Seth

Yes.  But it sort of makes sense when you think about it as an electrical circuit, which is wiring up your skin, so when you touch something or when you feel something itchy, all that sensation is relayed back to your brain through this electrical system, so if there’s a faulty wire anywhere along it you’ll get an altered response to it.

 

Porter

But it is slightly odd, isn’t it, I mean medically if you look at damaged nerves anywhere else you tend to get other symptoms like perhaps pins and needles or a bit of weakness or numbness, I mean here you’re getting this intense itch, is there something funny about this particular circuit?

 

Seth

The upper body is much more sensitive to touch and to itch probably than other parts, just because that’s the way we’ve evolved – we need more sensitivity in our hands and upper body because that’s what we need to function.  And it can happen that other areas, in particular the upper back, and if anything that might be an even more common place, people often complain of a similar sensation on the upper back, an itchy back, and it’s often put down to old age or eczema but it’s a similar kind of problem – the wiring or the nerves from the spine are being altered.

 

Porter

Do you see many people with this condition?

 

Seth

I don’t see many people with the condition where it’s isolated on the arms but I do see quite a fair number of people who come to me with an itch on the back or a burning sensation and it’s often underdiagnosed.

 

Porter

Well if the patient’s lucky enough to come to see a doctor like you who recognises what it is, what happens next, how can you help them?

 

Seth

There are certain creams that can help, some very basic creams, things like menthol or creams that can affect the nerve endings – doxepin cream – and these can alter the way the nerves respond to itch and touch on the skin.  In a lot of cases this isn’t enough and people need to go on to tablets but they can have side effects and that’s often what limits their use because they can make you drowsy but it’s often worth trying to investigate and correct the underlying cause.  Scans can sometimes be helpful, such as an MRI scan, and then interventions, sometimes which might involve simple physiotherapy.  In extreme cases surgery might be needed but I’ve never seen that myself.

 

Porter

And if that rings bells you will find more information on brachioradial pruritis - and the related condition he mentioned there that causes an itchy back, that’s notalgia paresthetica – on our website.

 

Now to happy accidents and the last in our series where Margaret McCartney and Professor Carl Heneghan look at how serendipity has helped shaped modern medicine. Including one of the most famous drugs ever.

 

McCartney

So Viagra, it’s a story of a useless drug that had fantastic side effects, quite the opposite from what we usually get – we usually have a drug that’s got annoying side effects.  But in this case the Viagra’s side effect was actually the thing that we use it all for now and we know what that is, it creates erections and that’s why it’s such a valuable drug.  So research started into it in 1985, people were looking at a treatment for angina, what could they get that could open up the blood vessels to the heart and make the heart better supplied with blood and that’s in general what your treatment for angina are trying to do.  And they were testing a drug called Sildenafil, which was trying to block an enzyme that worked in the arteries of the heart, and it basically – it hardly worked at all, it was being tested in Pfizer’s lab in Sandwich in Southern England – and the trails showed that it didn’t make much difference to angina at all but the volunteers did come back and told the researchers something interesting.  In fact what was happening was it’s not making any difference to any other symptoms but what is happening is I’m getting more erections.  And then they went on and they did more experiments – they took penile tissue, they put it in test tubes and they found that adding some Viagra into that created relaxation of the blood vessels and an increased blood flow with the Viagra.  And we now know it’s the number one treatment I think that’s being used globally in its millions, it was the first oral treatment for male erectile dysfunction.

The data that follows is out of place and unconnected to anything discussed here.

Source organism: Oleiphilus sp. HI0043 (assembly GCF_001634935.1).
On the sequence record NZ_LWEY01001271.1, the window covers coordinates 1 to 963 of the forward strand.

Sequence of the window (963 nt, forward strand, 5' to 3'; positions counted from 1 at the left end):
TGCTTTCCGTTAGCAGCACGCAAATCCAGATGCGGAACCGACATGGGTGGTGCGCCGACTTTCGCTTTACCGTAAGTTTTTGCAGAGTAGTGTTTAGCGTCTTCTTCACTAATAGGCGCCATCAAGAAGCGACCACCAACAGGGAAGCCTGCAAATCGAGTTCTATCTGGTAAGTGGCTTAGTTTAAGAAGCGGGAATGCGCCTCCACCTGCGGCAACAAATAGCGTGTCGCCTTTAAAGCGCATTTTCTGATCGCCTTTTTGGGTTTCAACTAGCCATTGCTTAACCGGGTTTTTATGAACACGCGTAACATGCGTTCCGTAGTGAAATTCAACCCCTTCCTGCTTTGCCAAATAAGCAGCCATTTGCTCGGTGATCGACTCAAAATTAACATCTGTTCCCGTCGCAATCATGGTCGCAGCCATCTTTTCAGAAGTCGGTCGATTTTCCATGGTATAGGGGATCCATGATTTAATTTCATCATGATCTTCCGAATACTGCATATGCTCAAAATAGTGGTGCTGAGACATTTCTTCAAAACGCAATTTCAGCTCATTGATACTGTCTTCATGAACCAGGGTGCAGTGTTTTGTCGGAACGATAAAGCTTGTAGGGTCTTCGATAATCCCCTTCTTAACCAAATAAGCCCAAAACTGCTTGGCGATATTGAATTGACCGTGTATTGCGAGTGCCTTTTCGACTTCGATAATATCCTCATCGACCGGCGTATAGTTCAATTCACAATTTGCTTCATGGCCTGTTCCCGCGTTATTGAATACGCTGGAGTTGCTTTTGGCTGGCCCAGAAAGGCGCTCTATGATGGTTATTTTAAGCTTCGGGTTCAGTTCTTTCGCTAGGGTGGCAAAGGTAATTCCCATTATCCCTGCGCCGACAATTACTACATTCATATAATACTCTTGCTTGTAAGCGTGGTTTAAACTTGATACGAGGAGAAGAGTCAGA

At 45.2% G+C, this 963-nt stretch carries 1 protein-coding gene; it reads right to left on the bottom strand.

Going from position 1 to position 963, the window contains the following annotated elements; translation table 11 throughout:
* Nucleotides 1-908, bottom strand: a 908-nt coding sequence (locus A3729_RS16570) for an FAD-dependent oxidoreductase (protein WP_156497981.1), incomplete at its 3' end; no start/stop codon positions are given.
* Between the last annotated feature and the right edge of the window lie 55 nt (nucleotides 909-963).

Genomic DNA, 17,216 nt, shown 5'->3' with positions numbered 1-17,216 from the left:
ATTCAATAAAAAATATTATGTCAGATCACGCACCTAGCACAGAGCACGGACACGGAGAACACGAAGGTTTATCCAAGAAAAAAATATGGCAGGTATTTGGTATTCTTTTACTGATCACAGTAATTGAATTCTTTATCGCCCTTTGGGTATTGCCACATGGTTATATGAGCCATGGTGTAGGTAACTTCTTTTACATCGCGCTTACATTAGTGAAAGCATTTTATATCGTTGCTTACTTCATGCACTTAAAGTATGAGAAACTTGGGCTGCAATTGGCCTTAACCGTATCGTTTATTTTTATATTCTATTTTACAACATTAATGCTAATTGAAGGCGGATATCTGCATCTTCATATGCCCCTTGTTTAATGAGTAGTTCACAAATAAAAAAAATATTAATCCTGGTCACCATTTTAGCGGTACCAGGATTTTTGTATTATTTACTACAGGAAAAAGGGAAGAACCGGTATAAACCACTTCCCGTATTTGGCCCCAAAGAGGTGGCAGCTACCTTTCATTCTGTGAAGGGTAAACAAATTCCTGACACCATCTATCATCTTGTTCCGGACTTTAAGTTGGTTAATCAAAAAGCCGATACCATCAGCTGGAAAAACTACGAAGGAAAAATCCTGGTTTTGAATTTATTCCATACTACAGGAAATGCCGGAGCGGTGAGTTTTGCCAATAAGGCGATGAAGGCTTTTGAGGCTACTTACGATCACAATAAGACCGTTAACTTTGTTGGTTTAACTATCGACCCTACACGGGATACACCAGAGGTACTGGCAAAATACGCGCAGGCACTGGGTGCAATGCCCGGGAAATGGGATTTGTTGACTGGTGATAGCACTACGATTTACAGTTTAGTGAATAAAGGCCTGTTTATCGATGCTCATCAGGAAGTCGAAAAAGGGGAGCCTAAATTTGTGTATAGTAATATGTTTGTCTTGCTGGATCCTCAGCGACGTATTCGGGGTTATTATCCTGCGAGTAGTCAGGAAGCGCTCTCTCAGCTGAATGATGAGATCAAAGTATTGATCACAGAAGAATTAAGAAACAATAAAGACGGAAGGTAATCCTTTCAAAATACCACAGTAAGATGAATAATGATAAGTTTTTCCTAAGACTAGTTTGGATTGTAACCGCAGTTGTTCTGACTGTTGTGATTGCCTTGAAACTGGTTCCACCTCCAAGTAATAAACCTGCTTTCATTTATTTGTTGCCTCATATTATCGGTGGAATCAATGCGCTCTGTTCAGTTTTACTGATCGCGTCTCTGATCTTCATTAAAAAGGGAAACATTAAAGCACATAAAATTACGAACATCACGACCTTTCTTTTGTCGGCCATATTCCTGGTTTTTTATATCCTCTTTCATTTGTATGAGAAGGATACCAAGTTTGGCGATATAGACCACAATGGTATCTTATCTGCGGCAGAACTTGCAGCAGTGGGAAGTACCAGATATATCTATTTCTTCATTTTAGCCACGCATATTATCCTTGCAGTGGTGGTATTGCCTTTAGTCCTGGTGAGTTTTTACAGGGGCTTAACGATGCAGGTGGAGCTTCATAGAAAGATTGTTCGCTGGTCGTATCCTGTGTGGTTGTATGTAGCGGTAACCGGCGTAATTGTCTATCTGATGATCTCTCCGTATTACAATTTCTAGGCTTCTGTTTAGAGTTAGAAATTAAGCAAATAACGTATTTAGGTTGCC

Heneghan

I think the Viagra is a really interesting example of why you do clinical trials and you collect all of the side effects.  And I think the one thing I remember about this is there is no such thing as a safe drug, so you have to collect the side effects.  In this case actually what was fortuitous is that the side effect led to, in people with erectile dysfunction, a marked change for them.  But interestingly common side effects of this drug have continued to be collected over time, include headache, visual disturbances that were found in 2005 and in 2007 the fact that it had serious hearing losses.  So no drug is without side effects.  And I think this is important because if you look at how people have gone on to use  Sildenafil, younger people use it because of a belief that it increases libido, improves your sexual performance, even increases penis size and all of these claims are not backed up by any evidence.

 

McCartney